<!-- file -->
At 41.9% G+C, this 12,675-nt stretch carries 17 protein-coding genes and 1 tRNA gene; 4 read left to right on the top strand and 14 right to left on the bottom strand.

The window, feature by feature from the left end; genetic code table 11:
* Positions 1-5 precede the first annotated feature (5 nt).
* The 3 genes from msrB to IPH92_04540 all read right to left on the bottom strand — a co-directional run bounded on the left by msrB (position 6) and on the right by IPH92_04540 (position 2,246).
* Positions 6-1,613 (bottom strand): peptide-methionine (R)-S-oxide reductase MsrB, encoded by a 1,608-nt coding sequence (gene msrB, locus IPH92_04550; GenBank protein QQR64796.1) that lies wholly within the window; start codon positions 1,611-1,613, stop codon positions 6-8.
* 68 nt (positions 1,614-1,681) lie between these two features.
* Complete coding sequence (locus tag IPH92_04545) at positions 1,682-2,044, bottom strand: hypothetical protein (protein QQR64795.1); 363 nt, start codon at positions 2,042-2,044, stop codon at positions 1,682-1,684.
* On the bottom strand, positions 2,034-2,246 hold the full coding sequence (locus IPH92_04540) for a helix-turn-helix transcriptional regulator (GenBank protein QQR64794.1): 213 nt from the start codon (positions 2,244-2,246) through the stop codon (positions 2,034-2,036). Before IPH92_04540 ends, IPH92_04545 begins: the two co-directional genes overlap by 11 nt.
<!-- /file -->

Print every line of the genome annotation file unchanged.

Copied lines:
At 41.9% G+C, this 12,675-nt stretch carries 17 protein-coding genes and 1 tRNA gene; 4 read left to right on the top strand and 14 right to left on the bottom strand.

The window, feature by feature from the left end; genetic code table 11:
* Positions 1-5 precede the first annotated feature (5 nt).
* The 3 genes from msrB to IPH92_04540 all read right to left on the bottom strand — a co-directional run bounded on the left by msrB (position 6) and on the right by IPH92_04540 (position 2,246).
* Positions 6-1,613 (bottom strand): peptide-methionine (R)-S-oxide reductase MsrB, encoded by a 1,608-nt coding sequence (gene msrB, locus IPH92_04550; GenBank protein QQR64796.1) that lies wholly within the window; start codon positions 1,611-1,613, stop codon positions 6-8.
* 68 nt (positions 1,614-1,681) lie between these two features.
* Complete coding sequence (locus tag IPH92_04545) at positions 1,682-2,044, bottom strand: hypothetical protein (protein QQR64795.1); 363 nt, start codon at positions 2,042-2,044, stop codon at positions 1,682-1,684.
* On the bottom strand, positions 2,034-2,246 hold the full coding sequence (locus IPH92_04540) for a helix-turn-helix transcriptional regulator (GenBank protein QQR64794.1): 213 nt from the start codon (positions 2,244-2,246) through the stop codon (positions 2,034-2,036). Before IPH92_04540 ends, IPH92_04545 begins: the two co-directional genes overlap by 11 nt.